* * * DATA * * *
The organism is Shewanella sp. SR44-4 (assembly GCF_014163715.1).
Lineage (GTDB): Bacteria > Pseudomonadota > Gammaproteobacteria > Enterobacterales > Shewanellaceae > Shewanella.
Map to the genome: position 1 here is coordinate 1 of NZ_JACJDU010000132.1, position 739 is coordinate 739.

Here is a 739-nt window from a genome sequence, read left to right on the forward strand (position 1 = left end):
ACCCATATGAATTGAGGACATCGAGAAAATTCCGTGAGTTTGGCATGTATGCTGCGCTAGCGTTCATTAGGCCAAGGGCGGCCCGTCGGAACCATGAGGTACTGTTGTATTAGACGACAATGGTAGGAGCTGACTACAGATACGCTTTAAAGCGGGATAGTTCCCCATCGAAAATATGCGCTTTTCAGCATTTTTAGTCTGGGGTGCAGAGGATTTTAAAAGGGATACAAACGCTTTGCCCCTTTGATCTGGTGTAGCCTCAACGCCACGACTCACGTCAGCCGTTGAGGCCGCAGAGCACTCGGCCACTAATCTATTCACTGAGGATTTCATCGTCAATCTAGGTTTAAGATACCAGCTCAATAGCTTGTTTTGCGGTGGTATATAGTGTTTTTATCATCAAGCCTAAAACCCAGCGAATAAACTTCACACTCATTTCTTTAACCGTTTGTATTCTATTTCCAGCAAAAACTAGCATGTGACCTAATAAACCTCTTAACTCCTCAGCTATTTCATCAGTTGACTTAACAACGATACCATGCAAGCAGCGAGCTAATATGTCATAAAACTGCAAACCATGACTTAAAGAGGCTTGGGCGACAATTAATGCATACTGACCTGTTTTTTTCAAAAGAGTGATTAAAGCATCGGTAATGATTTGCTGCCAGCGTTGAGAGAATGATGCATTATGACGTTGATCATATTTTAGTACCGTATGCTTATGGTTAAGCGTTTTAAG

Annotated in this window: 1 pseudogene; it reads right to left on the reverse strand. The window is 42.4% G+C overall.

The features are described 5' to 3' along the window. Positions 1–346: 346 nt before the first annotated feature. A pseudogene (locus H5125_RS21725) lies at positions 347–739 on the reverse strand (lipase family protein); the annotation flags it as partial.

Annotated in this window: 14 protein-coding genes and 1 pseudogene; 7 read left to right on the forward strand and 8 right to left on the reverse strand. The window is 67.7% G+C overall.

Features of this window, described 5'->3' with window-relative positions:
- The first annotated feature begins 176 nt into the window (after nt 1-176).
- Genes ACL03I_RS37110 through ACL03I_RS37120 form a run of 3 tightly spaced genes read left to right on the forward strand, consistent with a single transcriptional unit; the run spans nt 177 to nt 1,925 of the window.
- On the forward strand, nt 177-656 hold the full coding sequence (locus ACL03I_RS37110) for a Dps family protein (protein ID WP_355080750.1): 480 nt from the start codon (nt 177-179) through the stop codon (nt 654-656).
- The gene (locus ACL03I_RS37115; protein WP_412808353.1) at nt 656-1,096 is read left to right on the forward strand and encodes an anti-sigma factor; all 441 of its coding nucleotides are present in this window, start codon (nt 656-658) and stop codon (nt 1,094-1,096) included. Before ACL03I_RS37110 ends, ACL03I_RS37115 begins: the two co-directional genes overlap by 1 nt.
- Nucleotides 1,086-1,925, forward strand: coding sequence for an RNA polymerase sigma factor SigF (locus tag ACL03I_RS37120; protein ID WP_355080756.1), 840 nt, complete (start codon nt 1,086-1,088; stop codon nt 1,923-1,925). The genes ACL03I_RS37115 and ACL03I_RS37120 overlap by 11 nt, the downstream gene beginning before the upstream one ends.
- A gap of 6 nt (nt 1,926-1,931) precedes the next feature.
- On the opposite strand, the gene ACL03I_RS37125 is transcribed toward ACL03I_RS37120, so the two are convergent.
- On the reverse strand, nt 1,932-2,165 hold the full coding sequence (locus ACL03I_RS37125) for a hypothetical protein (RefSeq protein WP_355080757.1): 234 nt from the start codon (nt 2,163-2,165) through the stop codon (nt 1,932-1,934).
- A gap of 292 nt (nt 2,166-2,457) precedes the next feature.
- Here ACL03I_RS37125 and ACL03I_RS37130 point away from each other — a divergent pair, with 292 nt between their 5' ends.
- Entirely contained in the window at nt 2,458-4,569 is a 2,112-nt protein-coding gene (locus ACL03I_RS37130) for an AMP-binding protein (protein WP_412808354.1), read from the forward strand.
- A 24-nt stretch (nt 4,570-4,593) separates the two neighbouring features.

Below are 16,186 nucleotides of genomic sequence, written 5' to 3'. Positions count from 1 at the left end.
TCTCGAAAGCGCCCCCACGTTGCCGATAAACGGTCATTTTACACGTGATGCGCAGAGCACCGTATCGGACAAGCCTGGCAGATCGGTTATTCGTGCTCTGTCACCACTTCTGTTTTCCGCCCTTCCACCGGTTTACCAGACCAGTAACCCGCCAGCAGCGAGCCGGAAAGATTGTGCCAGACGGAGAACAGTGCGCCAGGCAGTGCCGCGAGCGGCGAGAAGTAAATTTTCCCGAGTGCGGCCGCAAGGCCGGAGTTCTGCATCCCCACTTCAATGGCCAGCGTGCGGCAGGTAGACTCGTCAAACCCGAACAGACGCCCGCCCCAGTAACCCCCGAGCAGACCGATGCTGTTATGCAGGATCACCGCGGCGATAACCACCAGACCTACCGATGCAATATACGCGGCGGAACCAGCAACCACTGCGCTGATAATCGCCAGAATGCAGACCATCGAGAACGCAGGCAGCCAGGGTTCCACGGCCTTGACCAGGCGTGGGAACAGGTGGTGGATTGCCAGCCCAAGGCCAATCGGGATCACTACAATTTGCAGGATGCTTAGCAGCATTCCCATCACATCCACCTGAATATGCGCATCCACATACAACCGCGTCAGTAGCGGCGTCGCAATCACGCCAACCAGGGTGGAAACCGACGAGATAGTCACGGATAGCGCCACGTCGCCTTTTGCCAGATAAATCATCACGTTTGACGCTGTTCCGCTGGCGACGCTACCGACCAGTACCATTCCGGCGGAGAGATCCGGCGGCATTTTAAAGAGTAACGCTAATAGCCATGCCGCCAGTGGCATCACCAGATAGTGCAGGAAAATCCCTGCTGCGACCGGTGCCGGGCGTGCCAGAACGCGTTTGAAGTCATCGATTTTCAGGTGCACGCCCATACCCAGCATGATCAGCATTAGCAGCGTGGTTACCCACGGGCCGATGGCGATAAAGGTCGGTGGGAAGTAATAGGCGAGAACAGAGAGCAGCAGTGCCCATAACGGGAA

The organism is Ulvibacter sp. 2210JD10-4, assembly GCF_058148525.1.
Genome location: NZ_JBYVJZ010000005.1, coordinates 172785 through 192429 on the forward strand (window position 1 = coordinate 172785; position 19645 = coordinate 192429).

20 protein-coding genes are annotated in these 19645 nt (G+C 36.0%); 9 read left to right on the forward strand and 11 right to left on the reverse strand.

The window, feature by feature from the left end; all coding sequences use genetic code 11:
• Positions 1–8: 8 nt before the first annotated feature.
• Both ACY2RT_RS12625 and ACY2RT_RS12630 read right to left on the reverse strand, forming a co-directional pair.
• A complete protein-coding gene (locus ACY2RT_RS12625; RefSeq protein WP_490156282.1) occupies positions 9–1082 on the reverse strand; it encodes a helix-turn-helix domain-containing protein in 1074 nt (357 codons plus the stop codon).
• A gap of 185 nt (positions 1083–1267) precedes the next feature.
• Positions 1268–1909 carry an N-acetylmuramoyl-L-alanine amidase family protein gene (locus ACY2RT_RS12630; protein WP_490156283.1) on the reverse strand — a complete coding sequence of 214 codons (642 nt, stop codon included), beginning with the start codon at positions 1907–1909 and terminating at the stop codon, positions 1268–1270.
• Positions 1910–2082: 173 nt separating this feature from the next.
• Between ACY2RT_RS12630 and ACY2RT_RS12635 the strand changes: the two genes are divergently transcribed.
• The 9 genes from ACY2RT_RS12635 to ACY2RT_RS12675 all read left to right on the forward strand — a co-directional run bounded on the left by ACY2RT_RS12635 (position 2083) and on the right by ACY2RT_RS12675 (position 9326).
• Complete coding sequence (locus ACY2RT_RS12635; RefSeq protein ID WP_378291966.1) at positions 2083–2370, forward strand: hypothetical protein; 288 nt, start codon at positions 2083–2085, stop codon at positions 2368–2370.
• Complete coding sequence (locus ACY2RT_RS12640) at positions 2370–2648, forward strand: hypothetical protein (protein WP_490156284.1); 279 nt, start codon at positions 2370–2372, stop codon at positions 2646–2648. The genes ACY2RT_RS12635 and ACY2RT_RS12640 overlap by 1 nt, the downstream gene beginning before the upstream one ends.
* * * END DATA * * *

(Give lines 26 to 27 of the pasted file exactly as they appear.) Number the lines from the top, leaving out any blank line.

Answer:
20 protein-coding genes are annotated in these 19645 nt (G+C 36.0%); 9 read left to right on the forward strand and 11 right to left on the reverse strand.

The window, feature by feature from the left end; all coding sequences use genetic code 11: